Views expressed in opinion columns are the author’s own.
I’m fascinated by the flexibility of the English language. Not only do we have a rich vocabulary and a lot of expressive grammatical freedom (commas change everything). Our slang is probably among the most diverse in the world. English is spoken natively on every continent with historical and modern influences from other languages and minority community cultures.
While English doesn’t have official levels of formality like French or Japanese, we do have a culturally imposed formal way of communicating in professional circles. This professional language emphasizes perfection and clarity. Often, what’s considered professional is a sanitized, ultra-processed variation of English, leaving behind local culture and generational slang.
But I wonder, if the point of professional language is to communicate clearly and efficiently, why is slang never considered professional? In daily life, hardly anyone communicates via professional language, but we understand each other well enough to keep society running.
I think we can all agree there’s no such thing as “perfect English” because English has so much global variation — colloquial Singaporean English (Singlish), American English, South African English and British English all have different pronunciations, vocabulary and grammar. Native speakers of English express themselves quite distinctly, but they all are perfect speakers of the language.
Avoiding slang in professional language is a holdover from an outdated Anglophone world. It deprives professionals of efficiency and clarity, excludes rural poor and minority communities from entering and interacting with professional society and prevents new ideas that reflect ever-changing societies from being discussed within companies.
Slang can be more precise and clear than professional language. Midwestern “ope” conveys a very precise mixture of embarrassment and apology for inconveniencing someone. Similarly, Southern “y’all” replaces English’s lost exclusive second person plural pronoun. When your supervisor emails your team and asks “you” to do a task, is he speaking to just you or you and some other people? “Y’all” clarifies he means you and other people.
When I think of a working professional, I tend to think of a middle to older-aged white man from New England. Coincidentally, he’s also what I think of when I think of traditional American elites. These people, for the most part, naturally speak more similarly to professional language than the rest of us do. The people with power in workplaces may speak intentionally to appear put together, in control, older and regionally ambiguous.
Maybe part of the reason useful slang isn’t considered professional is because slang is generated by younger, non-elite and geographically underrepresented people.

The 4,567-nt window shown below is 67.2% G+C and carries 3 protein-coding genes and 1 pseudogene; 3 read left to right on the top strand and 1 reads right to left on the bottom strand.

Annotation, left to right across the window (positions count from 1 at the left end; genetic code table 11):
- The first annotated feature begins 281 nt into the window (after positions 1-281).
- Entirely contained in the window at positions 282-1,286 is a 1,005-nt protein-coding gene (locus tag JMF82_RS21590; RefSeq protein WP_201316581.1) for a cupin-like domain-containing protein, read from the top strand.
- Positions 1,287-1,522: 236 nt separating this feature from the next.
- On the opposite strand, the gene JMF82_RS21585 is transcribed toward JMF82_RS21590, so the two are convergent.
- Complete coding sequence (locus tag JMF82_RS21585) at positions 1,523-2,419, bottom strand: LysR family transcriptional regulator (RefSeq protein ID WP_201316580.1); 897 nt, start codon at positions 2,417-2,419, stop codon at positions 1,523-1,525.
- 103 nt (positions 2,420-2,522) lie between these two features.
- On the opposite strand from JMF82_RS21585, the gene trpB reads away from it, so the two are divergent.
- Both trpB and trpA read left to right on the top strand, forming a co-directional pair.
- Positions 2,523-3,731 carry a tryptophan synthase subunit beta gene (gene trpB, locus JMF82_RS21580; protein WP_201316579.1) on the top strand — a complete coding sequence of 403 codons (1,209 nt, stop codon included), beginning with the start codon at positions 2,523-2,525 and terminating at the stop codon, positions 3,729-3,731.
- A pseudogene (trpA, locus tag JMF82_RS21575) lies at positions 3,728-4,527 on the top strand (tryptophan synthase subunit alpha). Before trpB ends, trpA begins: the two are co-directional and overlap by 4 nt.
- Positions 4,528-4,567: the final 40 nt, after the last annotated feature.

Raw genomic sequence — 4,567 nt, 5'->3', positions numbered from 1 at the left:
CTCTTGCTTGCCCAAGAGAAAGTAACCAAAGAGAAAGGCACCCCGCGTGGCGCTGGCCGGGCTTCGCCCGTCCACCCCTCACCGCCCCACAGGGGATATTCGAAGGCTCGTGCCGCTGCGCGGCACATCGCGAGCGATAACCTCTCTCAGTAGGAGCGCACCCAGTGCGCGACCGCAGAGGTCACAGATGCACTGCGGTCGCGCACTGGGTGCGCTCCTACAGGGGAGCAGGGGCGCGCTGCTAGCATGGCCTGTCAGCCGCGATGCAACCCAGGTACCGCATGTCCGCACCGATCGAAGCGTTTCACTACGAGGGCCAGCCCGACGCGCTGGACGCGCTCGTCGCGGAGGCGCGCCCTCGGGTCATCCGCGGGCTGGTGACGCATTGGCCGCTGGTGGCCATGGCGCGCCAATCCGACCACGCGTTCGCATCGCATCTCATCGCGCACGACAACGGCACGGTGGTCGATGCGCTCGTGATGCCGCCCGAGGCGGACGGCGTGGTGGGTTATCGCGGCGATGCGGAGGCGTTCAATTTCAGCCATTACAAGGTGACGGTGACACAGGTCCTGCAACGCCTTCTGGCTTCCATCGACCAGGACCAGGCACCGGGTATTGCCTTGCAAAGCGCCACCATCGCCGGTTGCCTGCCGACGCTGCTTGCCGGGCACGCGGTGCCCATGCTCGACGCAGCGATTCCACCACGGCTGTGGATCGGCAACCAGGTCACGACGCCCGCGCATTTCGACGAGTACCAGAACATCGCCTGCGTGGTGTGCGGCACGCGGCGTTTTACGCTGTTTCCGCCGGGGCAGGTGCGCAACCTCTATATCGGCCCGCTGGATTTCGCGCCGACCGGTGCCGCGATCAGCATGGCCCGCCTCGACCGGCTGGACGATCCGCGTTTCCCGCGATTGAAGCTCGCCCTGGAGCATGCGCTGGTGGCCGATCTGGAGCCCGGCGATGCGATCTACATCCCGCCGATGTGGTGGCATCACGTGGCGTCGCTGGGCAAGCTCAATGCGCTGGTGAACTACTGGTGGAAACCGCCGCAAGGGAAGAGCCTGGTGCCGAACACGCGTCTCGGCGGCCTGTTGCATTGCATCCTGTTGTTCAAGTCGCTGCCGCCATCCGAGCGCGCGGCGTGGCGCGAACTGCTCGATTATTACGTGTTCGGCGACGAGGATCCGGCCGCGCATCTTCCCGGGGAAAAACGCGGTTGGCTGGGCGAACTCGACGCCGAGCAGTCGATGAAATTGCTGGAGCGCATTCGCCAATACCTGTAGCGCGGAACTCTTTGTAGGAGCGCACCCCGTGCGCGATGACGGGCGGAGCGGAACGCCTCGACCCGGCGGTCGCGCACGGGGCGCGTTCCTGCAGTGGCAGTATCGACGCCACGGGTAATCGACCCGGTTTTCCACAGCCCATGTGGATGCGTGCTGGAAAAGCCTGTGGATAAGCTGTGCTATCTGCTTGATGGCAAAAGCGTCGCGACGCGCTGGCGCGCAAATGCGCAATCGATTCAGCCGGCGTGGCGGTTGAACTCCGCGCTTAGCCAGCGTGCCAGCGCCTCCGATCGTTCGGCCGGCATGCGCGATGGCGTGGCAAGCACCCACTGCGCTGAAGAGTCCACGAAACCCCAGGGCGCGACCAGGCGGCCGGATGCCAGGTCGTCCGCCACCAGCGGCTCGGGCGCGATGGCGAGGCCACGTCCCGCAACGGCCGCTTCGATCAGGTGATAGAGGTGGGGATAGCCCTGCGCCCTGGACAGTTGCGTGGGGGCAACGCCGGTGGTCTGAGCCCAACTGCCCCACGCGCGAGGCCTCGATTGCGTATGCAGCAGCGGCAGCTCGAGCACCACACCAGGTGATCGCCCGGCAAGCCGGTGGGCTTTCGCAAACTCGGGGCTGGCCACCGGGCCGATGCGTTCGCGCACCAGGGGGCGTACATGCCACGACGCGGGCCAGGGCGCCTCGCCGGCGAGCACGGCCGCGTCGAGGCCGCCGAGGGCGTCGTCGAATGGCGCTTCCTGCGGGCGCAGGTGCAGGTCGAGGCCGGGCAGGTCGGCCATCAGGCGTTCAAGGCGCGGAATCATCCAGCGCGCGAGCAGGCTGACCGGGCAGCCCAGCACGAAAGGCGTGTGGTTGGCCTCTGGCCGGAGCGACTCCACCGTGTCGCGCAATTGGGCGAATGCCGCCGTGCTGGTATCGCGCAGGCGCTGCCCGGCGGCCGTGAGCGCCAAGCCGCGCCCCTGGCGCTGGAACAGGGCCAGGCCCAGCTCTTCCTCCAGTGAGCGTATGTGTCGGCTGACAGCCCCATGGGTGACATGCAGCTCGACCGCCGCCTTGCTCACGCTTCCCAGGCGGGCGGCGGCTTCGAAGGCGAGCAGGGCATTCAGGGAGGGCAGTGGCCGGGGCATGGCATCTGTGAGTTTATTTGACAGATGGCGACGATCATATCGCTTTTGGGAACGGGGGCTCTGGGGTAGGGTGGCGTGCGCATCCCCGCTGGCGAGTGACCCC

While professional language is meant to be easily understood by the majority of the population, I can imagine individuals from regionally isolated communities — read ‘rural and poor’ in unprofessional English — would have trouble understanding professional language. This would limit people from these areas professionally. When we think of people from these communities as uneducated because they speak in regional dialects, we miss out on many who could be well-educated, socially adept and hard-working professionals.
There’s a similar problem for culturally isolated communities. A lot of slang comes from African American vernacular English dialects. Many individuals who speak AAVE with its associated slang and accent are discriminated against when looking for employment. This is a real challenge when trying to hire a diverse workforce both in terms of race and economic background.
In the opposite direction, companies shouldn’t always assume customers can understand professional English. We all know no one reads the terms and conditions in software packages because no one can understand all the professional jargon.
Slang also allows for more modes of communication that infer flippancy and embarrassment. These make its users seem less confident and powerful, sure, but it would improve trust and communication. Companies such as Wendy’s recognize this and use snarky personas and slang on social media to connect with the public. We are all human, not corporate machines. Using slang is more normalized as good publicity, but it should also be normalized internally.
The way the old guard speaks gate-keeps their companies from understanding, let alone trying to understand, newer ideas. Younger, more diverse people use language in their daily lives older elites don’t. The whole point of a younger, more diverse employee population in the workplace is to expose companies to their perspectives. Their considerations and values are what keep companies relevant and drive them forward in capitalist societies like ours.
Promoting a more casual corporate language that allows employees to use slang could both improve the efficiency of internal communication and allow for a more authentic expression of all employees’ ideas. It could also improve public perception of brands and companies.
These are the traits that make English such an effective and powerful language. We should take advantage of its quirks, not brush them aside for subjective imperfections.
Jessica Ye is a sophomore economics and government and politics major. She can be reached at firstname.lastname@example.org.